Nau mai, haere mai, welcome to eyeCONTACT, a forum built to encourage art reviews and critical discussion about the visual culture of Aotearoa New Zealand. I'm John Hurrell its editor, a New Zealand writer, artist and curator. While Creative New Zealand and other supporters are generously paying me and other contributors to review exhibitions over the following year, all expressed opinions are entirely our own.

Sunday, November 23, 2008

Inebriated power poles

Frank Breuer: Ascetic Monumentality
McNamara Gallery, Whanganui
1 November - 29 November 2008

At the moment in Whanganui Paul McNamara is showing in his unusual, domestic feeling gallery - converted from a doctor’s surgery that was converted from a bungalow - two shows: Frank Breuer and Fiona Amundsen, in adjacent rooms. Amundsen’s is very similar to her recent show at Gus Fisher. Breuer has never shown in Aotearoa before. Both are big admirers of the German photo-conceptualists, Bernd and Hilla Becher, famous in the sixties for their documentation of cooling towers. Breuer was one of their last students.

Breuer’s images are slightly smaller than Amundsen’s; more vertical in format. Their subject matter is power poles, centrally positioned each time and often flanked by large brick buildings in which the great acuity of detail allows you to scrutinize each brick, if you so desire.

Amundsen’s images are very strictly controlled, but Breuer’s images (illustrated above) are even more austere, particularly with his more limited colour range. Like her he favours overcast skies, but usually he has pale dusty grey streets as well. There is no lush greenery, or icy cool colouration.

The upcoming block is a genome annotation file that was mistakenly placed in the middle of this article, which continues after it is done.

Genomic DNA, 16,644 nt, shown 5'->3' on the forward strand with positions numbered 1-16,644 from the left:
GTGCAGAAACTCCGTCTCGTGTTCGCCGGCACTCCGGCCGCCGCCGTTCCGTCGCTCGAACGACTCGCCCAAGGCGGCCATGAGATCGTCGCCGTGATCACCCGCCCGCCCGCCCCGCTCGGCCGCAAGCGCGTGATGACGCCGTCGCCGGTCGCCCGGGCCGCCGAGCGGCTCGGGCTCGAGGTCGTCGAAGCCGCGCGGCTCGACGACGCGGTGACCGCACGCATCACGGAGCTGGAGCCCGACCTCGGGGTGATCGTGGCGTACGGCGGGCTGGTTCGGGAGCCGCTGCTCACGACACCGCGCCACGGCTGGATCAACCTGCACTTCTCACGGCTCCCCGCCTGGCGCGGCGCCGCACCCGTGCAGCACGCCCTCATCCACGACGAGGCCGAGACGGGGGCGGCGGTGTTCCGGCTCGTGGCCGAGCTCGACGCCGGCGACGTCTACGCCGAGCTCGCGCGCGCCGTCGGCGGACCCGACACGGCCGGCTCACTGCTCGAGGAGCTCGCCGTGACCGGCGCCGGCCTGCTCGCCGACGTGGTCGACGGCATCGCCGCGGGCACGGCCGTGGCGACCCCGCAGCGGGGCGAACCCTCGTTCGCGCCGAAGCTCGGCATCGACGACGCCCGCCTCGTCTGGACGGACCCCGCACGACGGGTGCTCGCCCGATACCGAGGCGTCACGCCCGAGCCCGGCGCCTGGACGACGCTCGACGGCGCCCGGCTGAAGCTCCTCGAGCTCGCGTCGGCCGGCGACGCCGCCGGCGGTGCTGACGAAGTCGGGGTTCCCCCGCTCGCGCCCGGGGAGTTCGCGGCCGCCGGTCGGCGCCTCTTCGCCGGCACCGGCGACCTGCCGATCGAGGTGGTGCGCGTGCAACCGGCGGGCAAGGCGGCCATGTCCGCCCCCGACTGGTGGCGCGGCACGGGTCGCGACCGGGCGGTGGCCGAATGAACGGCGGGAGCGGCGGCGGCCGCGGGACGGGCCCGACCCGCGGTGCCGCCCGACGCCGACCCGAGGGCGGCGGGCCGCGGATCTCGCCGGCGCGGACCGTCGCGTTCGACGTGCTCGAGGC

I don’t think it is intended but I find some of these power poles incredibly amusing. They have an anthropomorphic quality, where they take on human personalities. Some are untidy, or tilted, and look as if they are about to topple over like staggering drunkards. Others are formal, straight and prim, like military officers standing in line at attention.

Breuer’s images are also more obviously beautiful than Amundsen’s. There is a hint of a constructivist aesthetic about them (with their linear components and warm hues) and less process driven. Both artists make wonderful photographs and it is terrific that McNamara has introduced Breuer and his work (he has been on a speaking tour) to New Zealand audiences.

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